Effect of dietary oils from various sources on carbohydrate and fat metabolism in mice

  • Anna Altberg Institute of Biochemistry, Food Science and Nutrition, Robert H. Smith Faculty of Agriculture, Food and Environment, The Hebrew University of Jerusalem, Rehovot, Israel
  • Ran Hovav Department of Field and Vegetable Crops, Plant Sciences Institute, ARO (Volcani Center), Bet Dagan, Israel
  • Nava Chapnik Institute of Biochemistry, Food Science and Nutrition, Robert H. Smith Faculty of Agriculture, Food and Environment, The Hebrew University of Jerusalem, Rehovot, Israel
  • Zecharia Madar Institute of Biochemistry, Food Science and Nutrition, Robert H. Smith Faculty of Agriculture, Food and Environment, The Hebrew University of Jerusalem, Rehovot, Israel
Keywords: oleic acid, soybean oil, gene expression, Hanoch, D7, Triglycerides


Background: Dietary oils differ in their fatty acid composition and the presence of additional microcomponents (antioxidants, etc.). These differences are thought to invoke different biochemical pathways, thus affecting fats and carbohydrates metabolism differently. Olive oil (OO) and soybean oil (SO) are common vegetable oils in the local cuisine. Peanuts oils of local varieties are viewed as potential sources of dietary vegetable oils, especially in the food industry.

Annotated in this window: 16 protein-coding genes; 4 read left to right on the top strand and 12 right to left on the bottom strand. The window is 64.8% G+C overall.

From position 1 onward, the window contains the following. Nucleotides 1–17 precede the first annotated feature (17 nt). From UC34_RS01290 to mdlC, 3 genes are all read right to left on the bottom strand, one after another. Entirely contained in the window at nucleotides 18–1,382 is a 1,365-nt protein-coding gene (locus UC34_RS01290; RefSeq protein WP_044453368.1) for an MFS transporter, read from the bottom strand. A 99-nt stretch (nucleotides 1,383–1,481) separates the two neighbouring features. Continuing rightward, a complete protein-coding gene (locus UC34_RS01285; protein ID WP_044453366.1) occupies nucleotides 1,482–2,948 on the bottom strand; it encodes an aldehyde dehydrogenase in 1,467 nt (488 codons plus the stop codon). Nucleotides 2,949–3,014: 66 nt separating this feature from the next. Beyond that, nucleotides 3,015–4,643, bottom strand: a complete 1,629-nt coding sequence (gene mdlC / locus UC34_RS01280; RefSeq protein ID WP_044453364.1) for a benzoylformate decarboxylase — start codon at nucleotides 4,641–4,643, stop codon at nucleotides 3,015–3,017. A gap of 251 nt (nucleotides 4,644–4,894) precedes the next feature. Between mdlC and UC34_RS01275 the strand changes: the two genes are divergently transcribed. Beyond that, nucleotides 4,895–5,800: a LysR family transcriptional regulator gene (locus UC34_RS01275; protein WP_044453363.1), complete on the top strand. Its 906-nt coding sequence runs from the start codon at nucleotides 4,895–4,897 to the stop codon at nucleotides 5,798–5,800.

Objective: We examined the effect of four different dietary vegetable oils on carbohydrate and lipid metabolism in mice. The selected oils were OO, high in oleic acid, extracted from cultivated high oleic acid peanut (C-PO), regular peanut oil (PO), and SO.

Design: In this study, 32 male C57BL/6J mice were randomly divided into four groups (n = 8 in each group) and were fed with four different diets enriched with 4% (w/w) dietary vegetable oils (OO, C-PO, PO, or SO). After 10 weeks, the mice were sacrificed. Western blot was used to examine proteins such as phospho-AMP-activated protein kinase (p-AMPK), ace-tyl-CoA carboxylase (ACC), cluster of differentiation 36 (CD36), and Sirtuin 1 (SIRT1), whereas real-time polymerase chain reaction (PCR) was used to examine the expression of sterol regulatory element-binding protein-1c (SREBP-1C), fatty acid synthase (FAS), glucose-6-phosphatase (G6Pase), and CD36 transcripts.

Results: In mice-fed SO, lipid accumulation was predominately in adipose tissue, accompanied a tendency decrease in insulin sensitivity. Mice-fed OO had lower plasma triglycerides (TG) and increased hepatic CD36 gene expression. The C-PO group presented lower messenger RNA (mRNA) levels in the liver for all examined genes: SREBP-1c, FAS, G6Pase, and CD36. There were no significant differences in weight gain, plasma cholesterol and high-density lipoprotein (HDL) cholesterol levels, hepatic ACC, SIRT1, AMPK, and CD36 protein levels or in liver function among the diets. Discussion: It seems that as long as fat is consumed in moderation, oil types may play a lesser role in the metabolism of healthy individuals.

Conclusion: This finding has the potential to increase flexibility in choosing oil types for consumption.


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How to Cite
Altberg A., Hovav R., Chapnik N., & Madar Z. (2020). Effect of dietary oils from various sources on carbohydrate and fat metabolism in mice. Food & Nutrition Research, 64. https://doi.org/10.29219/fnr.v64.4287
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